County Trunk C is where the Paavo becomes "THE PAAVO." There are major hills at miles 16, 18, 19, 20, and finally a double-decker hill at mile 21. Other than my PR finish in 1979, I've never been able to run up the hill at mile 16. Also, when I reach the second layer of the hill at mile 21, I keep telling myself why the course records set in the 1970s are still standing!
Miles 22 through 26 are relatively flat and a relief from the hills on County Trunk C. There is a hill at mile 25, which is near the Hurley cemetery, but I never thought of it as much of a big deal. Just to the right of the left hand turn onto Silver Street is the Ken Gustafson torch, which is always lit the night before the Paavo. Ironically, this year the torch will be lit on the opening night of the Olympics.
Finally, nothing beats running to the finish line on Silver Street. It's always great to see my parents, family, and life-long friends rooting me on to another Paavo finish!
There's my pre-race summary of the Paavo. My next post will be next Saturday afternoon after hopefully another Paavo finish. Good running to you!
July 31, 2008: Marathon Build-Up Run and a Tailgate Party!
Hi fellow runners! I'm back after a two-week hiatis. Briefly, I keep my personal computer at my parents' house in Saxon. Although I work for a great company (I write Oshkosh Corporation manuals for an independent company), I'm not allowed to blog at work. Therefore, I have to wait until I get to Saxon before I can continue my "Badgerland Blog."
This past Sunday I ran a 16 mile marathon build-up training run in Menasha, WI sponsored by the Fox Cities Marathon and the PaceSetters running club. The training run begins at the marathon start line at the UW-Fox Valley campus. The course goes two miles from Midway Road to Telluah Avenue, and then we take a left on Telluah and over a bridge where the first water station is located. At the four mile mark, we take a right turn to College Avenue (Appleton's equivalent to Superior Street). We then take the CE biking and hiking trail which parallels College Avenue until we reach the turn around point. Although the runners enjoy the CE trail a lot, the only drawback is there is very little shade on the trail. However, the trail is very safe to run on and there are additional water stations on the trail. Also, the trail has some hills on it, and I needed the additional hill training to get ready for the Paavo Nurmi Marathon on August 9.
The man who organizes the Fox Cities Marathon training runs is Ron Goudreau, who has finished all 17 Fox Cities Marathons. Ron has a good sense of where everyone is during the training runs and remains on the course until the last runner returns safely to UW-Fox Valley. Not only Ron sets up the water stations, he also serves as a "cheerleader," always cheerful and encouraging. Let me know if you know of someone like Ron in the Duluth area.
On Tuesday, 7/29, I went to Fox Cities Stadium in Appleton for a tailgate party hosted by the PaceSetters' Running Club. The party was pot luck (I brought salsa and chips) with the club providing soda, water, and beer. We had a picnic area reserved for us on the west end of the stadium. About 50 to 60 people attended with a mix of runners, spouses, kids, and friends. Conversations varied from the Packers and Brewers to the next big run or triathlon. After the tailgate party, we went inside the stadium to watch the Wisconsin Timber Rattlers play the Lansing Lugnuts in a Midwest League baseball game. It's a good way to get to know club members better in a setting away from running.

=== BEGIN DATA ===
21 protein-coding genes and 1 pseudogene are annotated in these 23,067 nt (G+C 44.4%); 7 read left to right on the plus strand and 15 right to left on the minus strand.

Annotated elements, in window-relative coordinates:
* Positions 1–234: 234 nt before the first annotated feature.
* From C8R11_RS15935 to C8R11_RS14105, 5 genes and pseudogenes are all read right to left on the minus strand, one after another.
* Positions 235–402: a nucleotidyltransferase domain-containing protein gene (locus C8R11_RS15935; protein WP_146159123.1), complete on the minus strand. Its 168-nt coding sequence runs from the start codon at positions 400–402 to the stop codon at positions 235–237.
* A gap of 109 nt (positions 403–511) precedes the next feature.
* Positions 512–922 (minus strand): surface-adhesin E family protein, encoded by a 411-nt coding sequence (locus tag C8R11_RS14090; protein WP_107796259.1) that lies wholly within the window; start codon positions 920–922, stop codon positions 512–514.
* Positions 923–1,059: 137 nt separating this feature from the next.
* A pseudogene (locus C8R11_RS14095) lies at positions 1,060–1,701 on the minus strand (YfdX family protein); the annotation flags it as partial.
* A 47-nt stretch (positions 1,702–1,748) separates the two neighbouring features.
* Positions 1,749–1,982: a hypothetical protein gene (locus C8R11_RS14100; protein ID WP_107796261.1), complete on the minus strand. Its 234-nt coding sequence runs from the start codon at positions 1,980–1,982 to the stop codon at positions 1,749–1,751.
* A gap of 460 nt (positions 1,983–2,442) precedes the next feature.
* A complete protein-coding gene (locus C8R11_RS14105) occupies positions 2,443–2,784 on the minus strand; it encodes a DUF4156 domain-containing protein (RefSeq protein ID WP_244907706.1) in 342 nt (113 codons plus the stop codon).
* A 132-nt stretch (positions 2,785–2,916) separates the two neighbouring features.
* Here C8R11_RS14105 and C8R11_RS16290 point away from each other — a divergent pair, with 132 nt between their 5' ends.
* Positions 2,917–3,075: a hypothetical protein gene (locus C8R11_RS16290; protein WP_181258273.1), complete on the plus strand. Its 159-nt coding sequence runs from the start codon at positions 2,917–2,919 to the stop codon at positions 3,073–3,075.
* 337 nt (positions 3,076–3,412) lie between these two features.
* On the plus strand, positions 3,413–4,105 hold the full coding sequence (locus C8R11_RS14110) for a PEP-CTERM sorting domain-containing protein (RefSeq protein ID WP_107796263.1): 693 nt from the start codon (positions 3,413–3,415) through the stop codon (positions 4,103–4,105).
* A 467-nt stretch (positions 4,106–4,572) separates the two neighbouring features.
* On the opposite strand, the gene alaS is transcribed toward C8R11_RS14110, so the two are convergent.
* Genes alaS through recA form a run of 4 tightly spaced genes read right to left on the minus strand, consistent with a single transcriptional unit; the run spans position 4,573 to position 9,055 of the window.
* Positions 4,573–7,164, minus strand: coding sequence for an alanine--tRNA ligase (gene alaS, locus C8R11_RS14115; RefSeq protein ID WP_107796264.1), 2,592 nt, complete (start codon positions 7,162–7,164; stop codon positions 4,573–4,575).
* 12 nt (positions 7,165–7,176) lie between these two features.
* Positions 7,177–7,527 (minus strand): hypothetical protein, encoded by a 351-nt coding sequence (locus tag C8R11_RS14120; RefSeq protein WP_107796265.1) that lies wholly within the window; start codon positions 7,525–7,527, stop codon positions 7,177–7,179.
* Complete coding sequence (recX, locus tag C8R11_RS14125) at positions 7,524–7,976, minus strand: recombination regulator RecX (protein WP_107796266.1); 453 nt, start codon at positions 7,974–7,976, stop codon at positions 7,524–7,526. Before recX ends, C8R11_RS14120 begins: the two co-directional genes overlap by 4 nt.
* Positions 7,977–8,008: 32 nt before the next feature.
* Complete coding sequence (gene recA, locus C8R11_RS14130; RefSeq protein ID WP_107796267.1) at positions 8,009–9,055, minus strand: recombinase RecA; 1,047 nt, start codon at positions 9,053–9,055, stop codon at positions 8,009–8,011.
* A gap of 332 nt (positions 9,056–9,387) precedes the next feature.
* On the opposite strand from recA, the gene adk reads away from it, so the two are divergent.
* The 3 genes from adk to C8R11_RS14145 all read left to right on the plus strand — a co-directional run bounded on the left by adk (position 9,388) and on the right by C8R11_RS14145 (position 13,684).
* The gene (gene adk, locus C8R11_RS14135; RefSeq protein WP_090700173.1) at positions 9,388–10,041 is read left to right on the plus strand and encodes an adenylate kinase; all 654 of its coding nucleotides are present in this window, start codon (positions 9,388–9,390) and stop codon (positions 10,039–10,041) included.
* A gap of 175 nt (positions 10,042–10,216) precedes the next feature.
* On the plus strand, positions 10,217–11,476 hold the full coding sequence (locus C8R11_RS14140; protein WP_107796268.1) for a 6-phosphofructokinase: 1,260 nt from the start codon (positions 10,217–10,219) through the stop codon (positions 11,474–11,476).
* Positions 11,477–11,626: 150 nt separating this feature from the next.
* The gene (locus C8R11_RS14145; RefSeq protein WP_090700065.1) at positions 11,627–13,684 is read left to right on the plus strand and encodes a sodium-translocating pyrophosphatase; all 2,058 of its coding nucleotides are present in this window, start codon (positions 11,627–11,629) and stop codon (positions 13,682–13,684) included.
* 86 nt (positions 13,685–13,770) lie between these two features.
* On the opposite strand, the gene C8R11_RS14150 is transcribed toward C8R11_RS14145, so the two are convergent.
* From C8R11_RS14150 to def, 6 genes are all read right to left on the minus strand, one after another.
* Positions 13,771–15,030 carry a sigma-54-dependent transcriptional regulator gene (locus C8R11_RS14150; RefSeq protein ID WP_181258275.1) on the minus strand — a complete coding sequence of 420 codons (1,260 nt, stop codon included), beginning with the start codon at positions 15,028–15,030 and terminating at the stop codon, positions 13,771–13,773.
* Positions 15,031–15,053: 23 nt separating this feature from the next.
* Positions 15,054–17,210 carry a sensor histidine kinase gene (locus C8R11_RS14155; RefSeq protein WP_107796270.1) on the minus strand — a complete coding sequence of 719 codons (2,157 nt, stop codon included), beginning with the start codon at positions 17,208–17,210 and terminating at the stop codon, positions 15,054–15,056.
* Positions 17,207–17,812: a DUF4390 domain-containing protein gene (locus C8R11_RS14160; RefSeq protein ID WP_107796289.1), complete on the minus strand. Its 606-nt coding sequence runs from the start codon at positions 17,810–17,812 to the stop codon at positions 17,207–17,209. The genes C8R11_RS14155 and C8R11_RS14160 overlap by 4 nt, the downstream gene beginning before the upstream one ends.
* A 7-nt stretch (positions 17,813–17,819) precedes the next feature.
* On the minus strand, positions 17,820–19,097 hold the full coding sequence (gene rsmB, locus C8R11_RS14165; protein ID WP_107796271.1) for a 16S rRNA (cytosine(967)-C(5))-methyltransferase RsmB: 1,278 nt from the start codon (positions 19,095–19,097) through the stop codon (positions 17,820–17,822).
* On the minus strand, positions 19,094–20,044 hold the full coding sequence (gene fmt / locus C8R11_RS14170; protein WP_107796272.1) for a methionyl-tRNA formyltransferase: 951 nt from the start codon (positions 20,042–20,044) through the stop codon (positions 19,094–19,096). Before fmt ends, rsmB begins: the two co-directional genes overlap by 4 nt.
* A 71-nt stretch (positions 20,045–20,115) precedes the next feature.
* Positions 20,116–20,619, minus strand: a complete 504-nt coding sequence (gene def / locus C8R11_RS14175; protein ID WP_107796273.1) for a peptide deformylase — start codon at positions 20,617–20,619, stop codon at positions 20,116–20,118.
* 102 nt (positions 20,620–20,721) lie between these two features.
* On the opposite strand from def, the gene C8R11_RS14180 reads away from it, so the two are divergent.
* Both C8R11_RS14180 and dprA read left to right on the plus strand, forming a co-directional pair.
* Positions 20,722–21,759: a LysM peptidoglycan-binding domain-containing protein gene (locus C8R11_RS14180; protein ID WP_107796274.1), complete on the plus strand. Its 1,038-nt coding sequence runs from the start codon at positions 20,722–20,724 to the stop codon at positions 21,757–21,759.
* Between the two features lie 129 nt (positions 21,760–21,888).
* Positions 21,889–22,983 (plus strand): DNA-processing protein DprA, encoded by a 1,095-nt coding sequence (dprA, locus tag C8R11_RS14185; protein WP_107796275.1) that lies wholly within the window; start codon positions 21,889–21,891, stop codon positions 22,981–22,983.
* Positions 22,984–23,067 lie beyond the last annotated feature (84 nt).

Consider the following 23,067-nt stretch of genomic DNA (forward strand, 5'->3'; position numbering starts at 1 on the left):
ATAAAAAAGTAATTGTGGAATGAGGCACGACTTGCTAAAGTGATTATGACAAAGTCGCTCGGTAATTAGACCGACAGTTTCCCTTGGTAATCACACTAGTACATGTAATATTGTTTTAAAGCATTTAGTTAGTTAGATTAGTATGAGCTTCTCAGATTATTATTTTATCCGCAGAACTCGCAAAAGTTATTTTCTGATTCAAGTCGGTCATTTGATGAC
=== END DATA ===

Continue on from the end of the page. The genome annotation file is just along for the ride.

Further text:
I am kind of curious to hear what runners in the Twin Ports do to socialize away from running. Do you go to a baseball game, go to a concert, or, heaven forbid, go to Superior Speedway on a Friday night? I like to hear from you guys on that.
Finally, I'm going on my last long run (maybe 10 miles or so) this coming Saturday before next week's Paavo. My next blog will be shortly after that run when I will talk about the 40th Paavo Nurmi Marathon in Hurley. Good running (and partying) to you!
July 19, 2008: Festival Ironwood Walk, Run, and Roll
This morning I ran in the 16th annual Festival Ironwood Walk, Run, and Roll at the old Ironwood, MI, depot building. Chris Berquist has been the only race director in the event's existence, and she has made the Festival Ironwood into one of the U.P.'s premiere running events with entries consistently between 170 and 200 runners and walkers.
The Festival Ironwood consists of a five mile and two mile run. The 5 mile run is especially demanding, usually used as a tune-up for major area events such as the Paavo Nurmi Marathon and Whistlestop Marathon. The five mile course has major hills between miles 1 and 2, miles 2 and 3, and miles 4 and 5. The last hill goes past the famous Hiawatha statue once christened in the sixties by First Lady Lady Byrd Johnson. Although the last part of the course is a gradual, fast downhill, I never seem to make up the distance and time lost going up the last hill.
The five mile course also has two time splits and two well-staffed water stations. Chris does a great job with her awards ceremony, with plenty of door prizes and special awards for youngest participant, oldest participant, long distance participant, and earliest participant.
How slow did I go? I finished with a time of 43:18, about thirty seconds slower from last year's time. I set a pre-race goal of finishing faster than my Dragin' Tail time of 43:01. Didn't quite do it, but I still had a lot of fun which is always most important to me.
Finally, good luck to all of you at upcoming events such as the Voyageur 50 Mile Run and other runs both big and small. Good running to you!